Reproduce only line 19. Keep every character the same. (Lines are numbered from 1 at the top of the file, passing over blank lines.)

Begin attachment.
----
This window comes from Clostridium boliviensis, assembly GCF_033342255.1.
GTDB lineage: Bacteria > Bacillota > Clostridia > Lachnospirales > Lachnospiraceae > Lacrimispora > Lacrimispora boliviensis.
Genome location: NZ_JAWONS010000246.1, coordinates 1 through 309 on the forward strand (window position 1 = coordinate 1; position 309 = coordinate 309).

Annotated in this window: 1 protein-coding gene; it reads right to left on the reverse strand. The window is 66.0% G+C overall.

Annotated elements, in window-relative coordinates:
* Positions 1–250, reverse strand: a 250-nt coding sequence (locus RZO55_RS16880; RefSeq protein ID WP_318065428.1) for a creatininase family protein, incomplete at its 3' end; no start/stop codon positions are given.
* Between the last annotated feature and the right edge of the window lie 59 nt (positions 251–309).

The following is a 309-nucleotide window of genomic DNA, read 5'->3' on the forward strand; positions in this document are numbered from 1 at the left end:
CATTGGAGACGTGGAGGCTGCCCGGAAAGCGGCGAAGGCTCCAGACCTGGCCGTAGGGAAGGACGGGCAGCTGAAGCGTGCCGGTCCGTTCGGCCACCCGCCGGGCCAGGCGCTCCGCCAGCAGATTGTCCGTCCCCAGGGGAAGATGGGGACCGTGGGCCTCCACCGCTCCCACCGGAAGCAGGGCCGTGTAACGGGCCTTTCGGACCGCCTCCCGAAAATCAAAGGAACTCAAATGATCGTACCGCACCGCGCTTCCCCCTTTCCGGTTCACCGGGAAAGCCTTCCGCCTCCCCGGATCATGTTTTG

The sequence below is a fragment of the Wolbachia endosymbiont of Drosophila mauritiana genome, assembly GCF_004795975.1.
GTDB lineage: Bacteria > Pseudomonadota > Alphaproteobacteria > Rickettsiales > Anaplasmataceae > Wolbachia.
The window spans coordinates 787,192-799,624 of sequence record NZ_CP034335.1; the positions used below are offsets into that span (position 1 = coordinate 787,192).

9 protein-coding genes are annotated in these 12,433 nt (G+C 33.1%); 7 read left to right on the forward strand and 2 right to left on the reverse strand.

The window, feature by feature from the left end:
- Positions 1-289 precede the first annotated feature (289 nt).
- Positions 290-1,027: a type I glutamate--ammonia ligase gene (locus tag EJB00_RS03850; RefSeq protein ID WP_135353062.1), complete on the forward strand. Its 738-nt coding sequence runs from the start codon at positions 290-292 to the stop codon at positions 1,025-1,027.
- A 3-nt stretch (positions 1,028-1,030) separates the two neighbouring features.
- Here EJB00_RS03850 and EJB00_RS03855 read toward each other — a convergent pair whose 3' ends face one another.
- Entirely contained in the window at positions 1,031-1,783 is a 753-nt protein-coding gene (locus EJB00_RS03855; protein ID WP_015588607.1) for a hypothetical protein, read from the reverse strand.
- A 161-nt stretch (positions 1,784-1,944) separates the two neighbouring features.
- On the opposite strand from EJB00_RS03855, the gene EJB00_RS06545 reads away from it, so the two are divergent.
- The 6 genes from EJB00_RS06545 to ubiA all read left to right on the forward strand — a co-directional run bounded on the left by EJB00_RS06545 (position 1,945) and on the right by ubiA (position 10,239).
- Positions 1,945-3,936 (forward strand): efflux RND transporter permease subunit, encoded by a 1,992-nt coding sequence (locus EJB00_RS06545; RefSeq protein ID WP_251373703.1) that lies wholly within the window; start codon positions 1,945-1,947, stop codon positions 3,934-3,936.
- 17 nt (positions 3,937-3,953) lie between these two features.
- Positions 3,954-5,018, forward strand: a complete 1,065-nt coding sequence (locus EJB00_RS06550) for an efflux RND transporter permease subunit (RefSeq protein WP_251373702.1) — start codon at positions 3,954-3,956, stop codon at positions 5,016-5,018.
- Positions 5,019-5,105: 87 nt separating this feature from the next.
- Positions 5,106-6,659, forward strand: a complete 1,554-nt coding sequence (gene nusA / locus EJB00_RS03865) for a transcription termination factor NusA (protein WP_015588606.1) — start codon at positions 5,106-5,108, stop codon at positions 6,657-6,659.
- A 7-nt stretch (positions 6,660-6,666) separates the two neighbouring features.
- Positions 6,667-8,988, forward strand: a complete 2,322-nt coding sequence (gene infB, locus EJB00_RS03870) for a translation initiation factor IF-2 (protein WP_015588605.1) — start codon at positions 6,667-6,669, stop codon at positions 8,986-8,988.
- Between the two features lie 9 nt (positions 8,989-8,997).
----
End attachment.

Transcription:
- Entirely contained in the window at positions 1,031-1,783 is a 753-nt protein-coding gene (locus EJB00_RS03855; protein ID WP_015588607.1) for a hypothetical protein, read from the reverse strand.